Der denkt Musik von Obertonreihen her und breitet diese – auskomponiert – wie ein »Firmament über die ganz Musik» (Flammer) aus. Vincent Royer, Bratschist extraordinaire, war der, der diese Idee vor rund 30 Gästen konkretes Klangfaszinosum werden ließ.
Wo die Entwicklungen begannen, die Horatio Radulescus Musikdenken maßgeblich geprägt haben, das machte Vincent Royer am Beginn des Konzerts deutlich. Giacinto Scelsis »Studie» aus dem Jahr 1966 begegnete dabei dem 25 Jahre jüngeren Kopfsatz »Hora lunga» aus György Ligetis Bratschensonate – für den Solisten des Abends waren beide Werke, die sich im Feld der Tonalität oder an dessen Grenzen bewegen, auch eine Gelegenheit, Vielschichtigkeit und emotionale berührende Tiefe des Klangs der Viola auszuspielen. Was Scelsis um Einzeltöne kreisendes, sie immer wieder neu beleuchtendes Werk – im Original ein Klavierstück – und den ausschließlich auf der C-Saite gespielten Klangflächenfluss der »Hora Lunga» verbindet, ist nicht nur, dass beide empfindsam die feinsten Details des Klangs in das Zentrum stellen. Was die avant- gardistischen Werke außerdem eint, sind ein sich immer wieder Bahn brechender volksmusikalischer Ton und ein elegischer Impetus.
Empfindsamkeit ist auch ein Schlüsselwort, die Klangwelt des vor zwei Jahren verstorbenen Horatio Radulescu zu beschreiben. »Das Andere», sein Opus 49, nimmt die Schichten der Klangfarben quasi unter die Lupe, löst die Obertöne aus dem Kontext des Grundklangs, fügt sie in immer wieder anderer Weise neu zusammen. Die so sich in einem rhyhtmischen Fluss, an der Grenze zum Stillstand entwickelnden Klangfelder zu gestalten, aus denen immer wieder kurze energiegeladene Motive wie Protuberanzen ausbrechen, gelang dem sich dieser Welt hingebenden Vincent Royer begeisternd – Präzision, Behutsamkeit, Einfühlung prägten seine Klanggebung.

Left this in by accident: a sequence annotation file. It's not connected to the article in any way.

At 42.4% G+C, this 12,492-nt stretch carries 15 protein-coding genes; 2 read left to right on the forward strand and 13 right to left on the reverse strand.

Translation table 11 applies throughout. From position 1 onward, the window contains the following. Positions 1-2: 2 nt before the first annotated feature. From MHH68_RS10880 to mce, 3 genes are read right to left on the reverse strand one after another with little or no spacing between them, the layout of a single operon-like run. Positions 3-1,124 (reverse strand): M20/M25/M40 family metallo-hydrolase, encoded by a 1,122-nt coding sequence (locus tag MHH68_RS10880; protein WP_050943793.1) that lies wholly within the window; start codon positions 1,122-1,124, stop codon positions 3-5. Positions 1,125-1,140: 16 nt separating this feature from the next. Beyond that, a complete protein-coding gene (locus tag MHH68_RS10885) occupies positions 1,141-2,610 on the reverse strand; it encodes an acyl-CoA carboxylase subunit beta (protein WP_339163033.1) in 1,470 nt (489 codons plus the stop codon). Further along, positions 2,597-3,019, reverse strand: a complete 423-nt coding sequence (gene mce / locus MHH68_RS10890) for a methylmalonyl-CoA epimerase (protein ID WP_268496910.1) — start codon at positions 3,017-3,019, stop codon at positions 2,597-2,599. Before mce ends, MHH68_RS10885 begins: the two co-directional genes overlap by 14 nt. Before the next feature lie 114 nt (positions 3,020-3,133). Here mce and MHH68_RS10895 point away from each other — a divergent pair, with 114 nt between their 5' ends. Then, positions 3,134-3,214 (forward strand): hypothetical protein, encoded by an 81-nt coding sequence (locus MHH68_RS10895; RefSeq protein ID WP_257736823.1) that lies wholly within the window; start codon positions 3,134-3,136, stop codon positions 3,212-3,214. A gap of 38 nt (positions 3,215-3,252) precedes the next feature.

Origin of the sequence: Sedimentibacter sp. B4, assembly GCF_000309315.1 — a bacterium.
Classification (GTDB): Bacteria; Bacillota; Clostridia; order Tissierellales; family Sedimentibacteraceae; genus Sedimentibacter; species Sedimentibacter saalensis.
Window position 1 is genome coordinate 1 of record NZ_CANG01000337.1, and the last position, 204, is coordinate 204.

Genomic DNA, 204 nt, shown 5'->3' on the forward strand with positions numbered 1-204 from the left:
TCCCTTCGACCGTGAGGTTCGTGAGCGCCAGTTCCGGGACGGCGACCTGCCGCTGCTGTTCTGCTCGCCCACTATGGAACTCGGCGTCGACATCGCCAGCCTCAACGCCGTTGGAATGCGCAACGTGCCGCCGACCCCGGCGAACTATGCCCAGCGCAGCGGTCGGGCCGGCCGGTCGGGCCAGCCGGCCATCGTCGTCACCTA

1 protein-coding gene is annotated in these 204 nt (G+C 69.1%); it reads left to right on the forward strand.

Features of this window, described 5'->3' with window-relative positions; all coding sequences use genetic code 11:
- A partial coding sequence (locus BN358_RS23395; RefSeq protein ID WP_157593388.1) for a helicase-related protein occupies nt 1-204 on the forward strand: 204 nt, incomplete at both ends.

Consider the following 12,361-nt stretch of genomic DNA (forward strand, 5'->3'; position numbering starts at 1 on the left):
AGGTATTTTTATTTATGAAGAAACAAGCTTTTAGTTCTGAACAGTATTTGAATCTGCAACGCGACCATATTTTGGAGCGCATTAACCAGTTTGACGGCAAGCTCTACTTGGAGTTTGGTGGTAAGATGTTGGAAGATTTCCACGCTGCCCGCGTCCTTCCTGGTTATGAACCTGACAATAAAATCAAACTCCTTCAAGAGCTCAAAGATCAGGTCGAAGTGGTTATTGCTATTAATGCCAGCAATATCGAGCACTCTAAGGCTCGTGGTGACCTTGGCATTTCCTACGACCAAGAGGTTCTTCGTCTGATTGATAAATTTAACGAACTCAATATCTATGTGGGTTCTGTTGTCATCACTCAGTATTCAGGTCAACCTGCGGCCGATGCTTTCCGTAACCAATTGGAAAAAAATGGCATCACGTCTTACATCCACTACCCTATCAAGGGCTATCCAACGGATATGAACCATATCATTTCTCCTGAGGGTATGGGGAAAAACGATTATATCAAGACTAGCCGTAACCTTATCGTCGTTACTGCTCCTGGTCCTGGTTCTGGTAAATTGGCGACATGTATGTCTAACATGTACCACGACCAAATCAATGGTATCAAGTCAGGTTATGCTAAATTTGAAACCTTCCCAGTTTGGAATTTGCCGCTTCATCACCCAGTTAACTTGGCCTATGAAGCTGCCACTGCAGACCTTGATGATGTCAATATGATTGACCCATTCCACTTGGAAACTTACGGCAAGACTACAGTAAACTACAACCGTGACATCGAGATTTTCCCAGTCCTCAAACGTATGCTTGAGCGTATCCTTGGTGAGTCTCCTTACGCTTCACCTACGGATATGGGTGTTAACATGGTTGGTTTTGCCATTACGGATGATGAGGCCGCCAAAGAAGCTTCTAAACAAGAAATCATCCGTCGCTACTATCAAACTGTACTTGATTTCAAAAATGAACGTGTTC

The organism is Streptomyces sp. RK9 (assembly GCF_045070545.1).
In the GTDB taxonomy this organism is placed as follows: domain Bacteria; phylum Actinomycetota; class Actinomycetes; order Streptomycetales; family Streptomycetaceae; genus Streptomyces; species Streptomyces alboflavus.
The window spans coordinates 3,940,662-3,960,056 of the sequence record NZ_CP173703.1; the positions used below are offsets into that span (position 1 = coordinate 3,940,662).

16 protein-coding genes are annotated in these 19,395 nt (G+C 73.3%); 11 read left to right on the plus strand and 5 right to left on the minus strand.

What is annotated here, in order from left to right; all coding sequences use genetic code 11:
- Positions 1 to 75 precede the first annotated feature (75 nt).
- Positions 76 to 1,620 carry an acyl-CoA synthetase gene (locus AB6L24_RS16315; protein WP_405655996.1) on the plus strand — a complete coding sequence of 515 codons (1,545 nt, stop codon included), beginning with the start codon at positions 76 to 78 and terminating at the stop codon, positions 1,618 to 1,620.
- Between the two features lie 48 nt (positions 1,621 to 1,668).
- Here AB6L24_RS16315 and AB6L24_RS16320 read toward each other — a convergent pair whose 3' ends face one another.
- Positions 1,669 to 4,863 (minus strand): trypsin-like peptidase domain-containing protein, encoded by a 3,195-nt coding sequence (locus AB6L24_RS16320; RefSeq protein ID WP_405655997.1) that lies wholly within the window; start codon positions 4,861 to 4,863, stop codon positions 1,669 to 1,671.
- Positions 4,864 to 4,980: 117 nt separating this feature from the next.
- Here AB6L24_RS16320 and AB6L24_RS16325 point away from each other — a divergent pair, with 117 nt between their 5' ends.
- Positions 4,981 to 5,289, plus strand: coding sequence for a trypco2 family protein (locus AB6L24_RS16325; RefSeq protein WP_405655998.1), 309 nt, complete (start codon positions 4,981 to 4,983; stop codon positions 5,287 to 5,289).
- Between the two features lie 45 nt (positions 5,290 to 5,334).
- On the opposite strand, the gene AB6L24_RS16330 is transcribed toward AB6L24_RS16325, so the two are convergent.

Das Verfließen des Klangs prägt auch Radulescus »Lux Animae», in dem sich irrlichternde Klangwolken um einzelne, konventionelle Töne ballen. Die Übergänge zwischen beiden Energiezuständen finden in wilder, archaisch anmutenden Sprunghaftigkeit statt, die der Bratscher mit virtuoser Nonchalance meisterte.
Ein kleines, unspektakuläres Juwel schließlich reihte sich in Form der »Kafka-Momente» des weithin unbekannten Hermann Große-Schware in das Programm, ein Werk das in Thematik wie in Parallelität von Stimme und Streichinstrument an Kurtágs »Kafka-Fragmente» erinnert. Kleine, sprunghafte Motivpartikel und knappe Textfragmente fassen das Surreale der Welt Kafkas treffend in Klang.